John Wesley on a zip line in Costa Rica.
(Photo by John Murray)

The challenge came from the top. Tim Tennent, new president of Asbury Theological Seminary, was concerned when a peer group study placed Asbury next to last in alumni engagement. He turned to Tammy Cessna, director of alumni and church relations, to rally support among graduates for their alma mater.

An avid sports fan and resident of basketball-crazy Kentucky, Cessna knew how a team logo can ignite pride and a fight song can rev up the base. But Asbury had no sports tradition, logo, or fight song. She asked the school’s Facebook friends for help. Her question: If Asbury had a mascot, what would it be?  

John Wesley was a slam dunk. 

“We have a beautiful John Wesley statue in the center of our campus,” explains Cessna. Much to the maintenance department’s dismay, students occasionally “go out in the wee hours of the morning and dress him up.” On St. Patrick’s Day he’s likely to be wearing green and holding a shamrock. To show support for the neighboring Cincinnati Bengals football team, he may be draped in orange and black tiger stripes. On one memorable June morning, he greeted the Asbury community wrapped in white tissue paper in keeping with the wedding season. 

The idea of offering a John Wesley doll to donors as an incentive gift took hold. “I wanted something we could have fun with,” says Cessna. She sent photos of the campus statue to a West Coast toy manufacturer. The company responded with a Wesley prototype but without his signature Bible in hand. No Bible, no deal. “That’s the heart of who we are,” insisted Cessna. 

John Wesley with an Air Force chaplain in
the Persian Gulf.

(Courtesy of Tommy Fussell)

A few tweaks later, she had a suitable product — a Wesley lookalike, complete with Bible. The next challenge was convincing campus administrators that ordering 2,000 “mascots” for the hefty price of $10,600 was a good investment. Cessna built the case that a gift of $15 during the school’s phonathon would cover the cost of a doll and would remind donors of the tradition they shared. Besides, it would be fun. Tennent gave her the thumbs-up to proceed.

“It was wildly popular,” says Cessna of the phonathon’s success. “Everybody wanted the doll.” Donations spiked as alumni reconnected with their roots. “I remember walking into our advancement office and someone called to me, ‘You’re never going to believe this! I just opened a piece of mail from a man we haven’t heard from since he graduated in 1954.’ He sent a check and requested a doll for his grandson.”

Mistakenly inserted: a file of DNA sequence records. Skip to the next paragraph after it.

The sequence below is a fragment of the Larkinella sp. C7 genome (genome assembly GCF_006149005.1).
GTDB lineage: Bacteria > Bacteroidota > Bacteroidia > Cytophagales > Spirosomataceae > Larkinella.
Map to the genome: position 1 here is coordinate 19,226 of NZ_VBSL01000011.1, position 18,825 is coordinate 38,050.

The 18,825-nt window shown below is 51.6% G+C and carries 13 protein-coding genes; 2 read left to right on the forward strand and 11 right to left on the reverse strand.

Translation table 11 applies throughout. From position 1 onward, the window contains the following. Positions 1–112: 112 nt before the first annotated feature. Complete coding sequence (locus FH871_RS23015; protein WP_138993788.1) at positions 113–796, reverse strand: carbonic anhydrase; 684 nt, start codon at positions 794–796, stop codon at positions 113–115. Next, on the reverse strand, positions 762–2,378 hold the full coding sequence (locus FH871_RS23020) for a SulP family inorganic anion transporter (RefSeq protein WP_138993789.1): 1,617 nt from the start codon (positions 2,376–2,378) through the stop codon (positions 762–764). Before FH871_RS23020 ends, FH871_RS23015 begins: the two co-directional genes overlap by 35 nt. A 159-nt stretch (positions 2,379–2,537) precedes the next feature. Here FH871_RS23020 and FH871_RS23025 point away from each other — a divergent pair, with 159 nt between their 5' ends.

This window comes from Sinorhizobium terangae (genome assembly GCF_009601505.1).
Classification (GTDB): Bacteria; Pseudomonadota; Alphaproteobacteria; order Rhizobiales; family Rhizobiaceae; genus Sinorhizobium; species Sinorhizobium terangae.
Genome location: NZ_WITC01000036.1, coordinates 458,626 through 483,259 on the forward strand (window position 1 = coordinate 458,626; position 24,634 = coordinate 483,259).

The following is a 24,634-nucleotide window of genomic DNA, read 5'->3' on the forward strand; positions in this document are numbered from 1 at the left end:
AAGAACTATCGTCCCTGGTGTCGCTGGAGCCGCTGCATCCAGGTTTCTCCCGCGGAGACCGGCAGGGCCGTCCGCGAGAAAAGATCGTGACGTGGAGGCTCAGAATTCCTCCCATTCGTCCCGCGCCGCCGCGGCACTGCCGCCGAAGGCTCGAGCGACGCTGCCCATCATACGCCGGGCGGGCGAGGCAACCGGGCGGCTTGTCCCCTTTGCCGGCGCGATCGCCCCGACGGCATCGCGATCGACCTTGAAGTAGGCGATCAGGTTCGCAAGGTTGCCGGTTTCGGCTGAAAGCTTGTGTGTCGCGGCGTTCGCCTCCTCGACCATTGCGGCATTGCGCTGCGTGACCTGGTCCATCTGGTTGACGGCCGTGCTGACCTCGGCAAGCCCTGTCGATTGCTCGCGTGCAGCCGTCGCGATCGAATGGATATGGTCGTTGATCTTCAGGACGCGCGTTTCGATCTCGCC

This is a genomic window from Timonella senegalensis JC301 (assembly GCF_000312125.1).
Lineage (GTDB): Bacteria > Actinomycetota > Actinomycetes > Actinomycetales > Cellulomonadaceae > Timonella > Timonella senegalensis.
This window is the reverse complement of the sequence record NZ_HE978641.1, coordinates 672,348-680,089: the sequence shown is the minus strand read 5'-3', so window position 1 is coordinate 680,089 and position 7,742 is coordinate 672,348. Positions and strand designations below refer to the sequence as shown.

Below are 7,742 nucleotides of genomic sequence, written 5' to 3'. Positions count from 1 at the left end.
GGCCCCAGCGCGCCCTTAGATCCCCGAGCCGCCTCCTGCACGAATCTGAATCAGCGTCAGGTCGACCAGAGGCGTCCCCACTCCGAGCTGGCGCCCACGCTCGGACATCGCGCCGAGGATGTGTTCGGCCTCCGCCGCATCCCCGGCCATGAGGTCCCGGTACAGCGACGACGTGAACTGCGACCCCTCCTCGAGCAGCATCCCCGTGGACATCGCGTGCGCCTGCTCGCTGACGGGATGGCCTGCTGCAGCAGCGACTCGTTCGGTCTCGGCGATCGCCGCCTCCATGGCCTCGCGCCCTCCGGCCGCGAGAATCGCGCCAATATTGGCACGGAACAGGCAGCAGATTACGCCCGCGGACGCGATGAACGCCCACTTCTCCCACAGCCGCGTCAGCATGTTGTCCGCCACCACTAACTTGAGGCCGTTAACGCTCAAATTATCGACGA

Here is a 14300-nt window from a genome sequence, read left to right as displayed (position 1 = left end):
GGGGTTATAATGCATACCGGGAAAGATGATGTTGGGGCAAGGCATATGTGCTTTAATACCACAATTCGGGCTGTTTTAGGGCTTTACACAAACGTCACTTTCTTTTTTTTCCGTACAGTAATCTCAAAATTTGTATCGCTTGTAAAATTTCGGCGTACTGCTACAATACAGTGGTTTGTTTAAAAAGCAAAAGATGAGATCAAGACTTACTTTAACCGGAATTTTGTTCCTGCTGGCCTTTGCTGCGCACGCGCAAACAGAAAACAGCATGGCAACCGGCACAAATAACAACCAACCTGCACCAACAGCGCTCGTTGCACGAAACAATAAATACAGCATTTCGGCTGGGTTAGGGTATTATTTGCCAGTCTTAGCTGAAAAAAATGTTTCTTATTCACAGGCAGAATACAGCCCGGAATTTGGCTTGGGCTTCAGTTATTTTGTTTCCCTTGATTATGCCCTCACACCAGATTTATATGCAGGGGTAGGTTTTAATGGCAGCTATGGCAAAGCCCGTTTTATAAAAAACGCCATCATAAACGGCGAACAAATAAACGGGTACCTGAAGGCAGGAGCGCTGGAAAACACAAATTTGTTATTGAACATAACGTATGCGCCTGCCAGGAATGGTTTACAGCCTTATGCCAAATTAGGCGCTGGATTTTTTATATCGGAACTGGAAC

Orders poured in from churches that planned to use the dolls as a teaching tool for their Sunday school classes. A Tulsa congregation asked for 100, and sent a note that explained, “We want to get our kids involved.” Retail stores called to see if they could tap into the inventory. Asbury staff members, preparing for a visit by an accreditation team, decided John Wesley was the perfect way to say “welcome to campus.”

John Wesley with a new friend in Kenya.
(Photo by Jeff Bealmear)

The following year, Phase II of the campaign invited alumni to submit photos of their Wesley dolls in response to the question, “Where in the world is John Wesley?” Again, this touched on tradition. Wesley frequently shared his vision of a global church, and Asbury graduates serve in ministry settings throughout the world. Traffic picked up on the school’s Facebook page as alums posted pictures of Wesley at the site of his conversion experience in England, visiting a Civil War battle site in Tennessee, stopping for a photo op at the Grand Ole Opry, and enjoying lunch with missionary kids in North Africa.  

“At the end of the campaign we had pictures of John Wesley in 23 countries,” reports Cessna. Among her favorite submissions was a “selfie” of an American woman and her newly adopted Chinese daughter in front of the Great Wall of China. “The first toy the baby ever had was a John Wesley doll,” says Cessna. 

John Wesley at the Great Wall of China.
(Courtesy Katie and Thomas Fanning)

The Wesley doll tradition continued with the introduction of John’s brother, Charles, in 2014. “Our fight song — if we have one at Asbury — is Wesley’s hymn ‘And Can It Be,’” explains Cessna. “We sing it at every graduation.” Realizing that she had to step up the game with something new and creative, she added a sound box to the Charles Wesley doll. A gentle squeeze to the doll’s midsection results in a few bars of the popular hymn as played by Asbury’s long-time campus organist. The addition drove up the cost, but didn’t tamp down the enthusiasm. Charles became the incentive gift at last year’s phonathon and rivaled his brother’s success by raising $180,000 in contributions. 

To date, the fundraising campaign has brought in almost $400,000. Equally important, “we’ve reconnected with lost alums,” says Cessna. So, what’s next for Asbury Nation? Cessna isn’t sure, but hints that Susanna Wesley, mother of John and Charles, may be waiting in the wings. 

 

 


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